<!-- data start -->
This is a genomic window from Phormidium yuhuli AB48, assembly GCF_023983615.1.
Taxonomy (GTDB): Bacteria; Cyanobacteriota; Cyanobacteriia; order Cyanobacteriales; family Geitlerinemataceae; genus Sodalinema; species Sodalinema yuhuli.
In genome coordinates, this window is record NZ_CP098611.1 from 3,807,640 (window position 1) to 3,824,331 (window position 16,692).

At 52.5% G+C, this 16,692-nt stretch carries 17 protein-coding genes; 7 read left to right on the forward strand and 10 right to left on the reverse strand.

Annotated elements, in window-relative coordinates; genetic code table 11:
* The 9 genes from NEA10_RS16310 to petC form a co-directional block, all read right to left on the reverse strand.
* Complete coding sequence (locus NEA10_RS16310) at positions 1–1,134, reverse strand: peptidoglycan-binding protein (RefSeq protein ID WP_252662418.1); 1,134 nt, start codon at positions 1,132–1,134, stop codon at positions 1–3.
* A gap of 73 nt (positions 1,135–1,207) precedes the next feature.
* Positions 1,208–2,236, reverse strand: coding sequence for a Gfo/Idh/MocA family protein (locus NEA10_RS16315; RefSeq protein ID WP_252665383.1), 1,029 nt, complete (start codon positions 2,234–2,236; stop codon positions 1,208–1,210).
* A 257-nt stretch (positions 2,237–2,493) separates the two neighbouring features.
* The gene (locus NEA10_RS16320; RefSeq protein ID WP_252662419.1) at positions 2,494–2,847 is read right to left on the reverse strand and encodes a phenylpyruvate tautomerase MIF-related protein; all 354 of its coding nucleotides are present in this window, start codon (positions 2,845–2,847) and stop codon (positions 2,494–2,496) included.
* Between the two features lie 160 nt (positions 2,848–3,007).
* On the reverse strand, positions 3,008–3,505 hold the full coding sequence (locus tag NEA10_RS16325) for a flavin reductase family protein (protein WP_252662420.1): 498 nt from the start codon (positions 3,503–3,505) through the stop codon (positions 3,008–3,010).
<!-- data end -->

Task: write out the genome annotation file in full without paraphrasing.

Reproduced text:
This is a genomic window from Phormidium yuhuli AB48, assembly GCF_023983615.1.
Taxonomy (GTDB): Bacteria; Cyanobacteriota; Cyanobacteriia; order Cyanobacteriales; family Geitlerinemataceae; genus Sodalinema; species Sodalinema yuhuli.
In genome coordinates, this window is record NZ_CP098611.1 from 3,807,640 (window position 1) to 3,824,331 (window position 16,692).

At 52.5% G+C, this 16,692-nt stretch carries 17 protein-coding genes; 7 read left to right on the forward strand and 10 right to left on the reverse strand.

Annotated elements, in window-relative coordinates; genetic code table 11:
* The 9 genes from NEA10_RS16310 to petC form a co-directional block, all read right to left on the reverse strand.
* Complete coding sequence (locus NEA10_RS16310) at positions 1–1,134, reverse strand: peptidoglycan-binding protein (RefSeq protein ID WP_252662418.1); 1,134 nt, start codon at positions 1,132–1,134, stop codon at positions 1–3.
* A gap of 73 nt (positions 1,135–1,207) precedes the next feature.
* Positions 1,208–2,236, reverse strand: coding sequence for a Gfo/Idh/MocA family protein (locus NEA10_RS16315; RefSeq protein ID WP_252665383.1), 1,029 nt, complete (start codon positions 2,234–2,236; stop codon positions 1,208–1,210).
* A 257-nt stretch (positions 2,237–2,493) separates the two neighbouring features.
* The gene (locus NEA10_RS16320; RefSeq protein ID WP_252662419.1) at positions 2,494–2,847 is read right to left on the reverse strand and encodes a phenylpyruvate tautomerase MIF-related protein; all 354 of its coding nucleotides are present in this window, start codon (positions 2,845–2,847) and stop codon (positions 2,494–2,496) included.
* Between the two features lie 160 nt (positions 2,848–3,007).
* On the reverse strand, positions 3,008–3,505 hold the full coding sequence (locus tag NEA10_RS16325) for a flavin reductase family protein (protein WP_252662420.1): 498 nt from the start codon (positions 3,503–3,505) through the stop codon (positions 3,008–3,010).